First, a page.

Newsletter of the Finger Lakes Chapter, ACBS

Volume 17, Issue 1.................................................................. March 2007

UPDATED: March 13, 2007

















About Phoebe's Power Plant�

Phoebe's Davis boiler (a Roberts type) is 5 feet long, 4 feet wide, and 5 feet tall. The drum is 11 inches in diameter, and made of 5/8 inch plate. Circulating pipes are 1inch and the water legs are 3 inch - all extra heavy wrought iron. With all its original piping, the boiler is still allowed 180 pounds per square inch (psi) working pressure. Its weight is estimated at 1 � tons.

Boiler feed water is drawn directly from the lake and pumped into the boiler with a two-cylinder steam pump, or with pressure up, an injector. To keep scale from forming, the water is treated with compound. Exhaust steam is quenched by a spray of lake water in a jet condenser, creating 18 inches of vacuum which contributes nicely to the smooth running of the engine. It is a beautifully free-steaming boiler with an astonishing ability to raise steam quickly.*

The boiler feeds a 65 HP Davis compound steam engine with a single 4 � inch high-pressure cylinder and a single 8 inch low-pressure cylinder, with a common stroke of 6 inches. The combination turns a 36-in. three-bladed propeller with a 48-in. pitch at 190 RPM, giving the boat a top speed of 10 MPH. The engine's weight is estimated at about � ton.

The boiler feed pump, injector, air pump, and other peripheral equipment are housed in the 15-ft.-long engine room. Drop side-curtains protect the engine room in bad weather, but when fired up and under way, "It is a blessing to the engineer to have it all wide open!" according to Warren Weiant, onetime owner of the boat.

Weiant continued, "Steaming-up takes about 20 minutes,* then off we go -- no dirt, no noise, no vibration, and practically no bills. The only problem is to get enough wood to burn, so we have a stipulation that guests are expected to bring along a nice piece of firewood, preferably four feet long. One guest turned up with a table leg that raised the steam pressure twenty pounds!"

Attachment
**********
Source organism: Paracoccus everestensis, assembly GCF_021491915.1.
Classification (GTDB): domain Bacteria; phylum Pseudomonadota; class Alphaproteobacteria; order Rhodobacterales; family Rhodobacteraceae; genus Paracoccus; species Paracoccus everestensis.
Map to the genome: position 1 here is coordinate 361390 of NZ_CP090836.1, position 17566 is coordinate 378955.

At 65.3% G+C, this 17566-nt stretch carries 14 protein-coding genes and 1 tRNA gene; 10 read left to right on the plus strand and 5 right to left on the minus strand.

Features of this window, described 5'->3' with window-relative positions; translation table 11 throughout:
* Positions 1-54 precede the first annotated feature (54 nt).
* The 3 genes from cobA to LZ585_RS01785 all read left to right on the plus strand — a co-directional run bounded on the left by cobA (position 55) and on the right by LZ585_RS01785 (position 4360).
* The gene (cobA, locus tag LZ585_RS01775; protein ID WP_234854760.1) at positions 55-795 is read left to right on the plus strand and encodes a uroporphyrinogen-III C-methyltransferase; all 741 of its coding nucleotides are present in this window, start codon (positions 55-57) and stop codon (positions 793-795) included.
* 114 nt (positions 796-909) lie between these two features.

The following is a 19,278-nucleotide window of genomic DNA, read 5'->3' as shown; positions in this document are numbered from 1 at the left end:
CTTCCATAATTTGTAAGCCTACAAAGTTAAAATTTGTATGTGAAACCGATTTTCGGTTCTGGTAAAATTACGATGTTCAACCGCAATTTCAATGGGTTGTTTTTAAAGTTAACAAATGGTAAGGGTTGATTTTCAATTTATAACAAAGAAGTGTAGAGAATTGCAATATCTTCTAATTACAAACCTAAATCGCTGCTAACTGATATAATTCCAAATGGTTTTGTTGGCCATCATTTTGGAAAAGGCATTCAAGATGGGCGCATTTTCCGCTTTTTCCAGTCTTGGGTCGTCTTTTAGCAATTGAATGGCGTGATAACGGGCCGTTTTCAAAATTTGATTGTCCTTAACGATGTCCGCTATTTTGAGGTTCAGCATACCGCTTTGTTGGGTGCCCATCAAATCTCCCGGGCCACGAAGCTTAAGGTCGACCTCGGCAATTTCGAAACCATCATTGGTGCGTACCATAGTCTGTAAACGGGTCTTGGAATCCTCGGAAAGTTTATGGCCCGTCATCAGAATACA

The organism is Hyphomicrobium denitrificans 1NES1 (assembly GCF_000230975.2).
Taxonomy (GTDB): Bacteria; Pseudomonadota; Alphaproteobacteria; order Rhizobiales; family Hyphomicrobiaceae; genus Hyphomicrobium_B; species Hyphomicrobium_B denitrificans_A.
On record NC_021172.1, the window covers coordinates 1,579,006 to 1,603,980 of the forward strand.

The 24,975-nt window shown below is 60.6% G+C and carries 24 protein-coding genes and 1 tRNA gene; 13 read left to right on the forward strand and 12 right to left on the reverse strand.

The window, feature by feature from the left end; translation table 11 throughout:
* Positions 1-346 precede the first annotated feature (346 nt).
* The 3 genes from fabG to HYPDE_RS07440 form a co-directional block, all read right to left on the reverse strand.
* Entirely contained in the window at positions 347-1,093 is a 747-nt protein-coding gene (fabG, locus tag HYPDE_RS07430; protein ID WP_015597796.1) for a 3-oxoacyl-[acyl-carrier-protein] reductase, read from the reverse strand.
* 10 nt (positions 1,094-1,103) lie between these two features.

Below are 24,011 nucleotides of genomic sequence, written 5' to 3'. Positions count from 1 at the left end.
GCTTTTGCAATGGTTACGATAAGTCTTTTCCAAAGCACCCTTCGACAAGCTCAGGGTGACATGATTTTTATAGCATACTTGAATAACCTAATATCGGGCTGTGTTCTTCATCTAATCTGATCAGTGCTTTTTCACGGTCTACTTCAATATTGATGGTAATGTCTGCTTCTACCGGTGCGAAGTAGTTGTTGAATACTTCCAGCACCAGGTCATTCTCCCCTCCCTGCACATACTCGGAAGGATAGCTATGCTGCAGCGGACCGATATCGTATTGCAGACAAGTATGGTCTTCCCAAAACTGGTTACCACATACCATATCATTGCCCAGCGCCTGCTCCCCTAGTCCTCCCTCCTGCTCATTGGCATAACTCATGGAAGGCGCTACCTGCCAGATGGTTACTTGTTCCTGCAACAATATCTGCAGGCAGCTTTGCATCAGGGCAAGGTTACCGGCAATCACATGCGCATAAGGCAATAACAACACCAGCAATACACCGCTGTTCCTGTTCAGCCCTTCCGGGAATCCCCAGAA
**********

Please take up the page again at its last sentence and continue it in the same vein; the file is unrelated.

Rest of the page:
* By later accounts, it took up to an hour to generate enough steam to get underway.

After John Brashear died, Phoebe was apparently tied up in his estate until 1939. It then moved through a series of owners:

1939-1949 D. Cameron Peck, an American collector residing in the Muskokas, had the boat as part of one of the largest fleets of antique boats on the continent -- 50 steam launches and gas-powered boats. He kept Phoebe in immaculate condition, but in 1948, he had to sell the boat when declining health and maintenance of his expensive hobby became a financial burden.

1949-1953 Frank Miller and Warren Weiant bought Phoebe and hauled it overland to Leamington, Ohio and Lake Erie - a 400 mile journey. They installed a Poulson steam engine and stored the original Davis engine.

1953-1959 Herman Black of Mentor Harbor, Ohio replaced the lighter Poulson engine with the original Davis engine

The Phoebe in Put in Bay, on Lake Erie, Ohio, when it was owned by Warren Weiant, Jr. and Frank Miller in the early 1950's.

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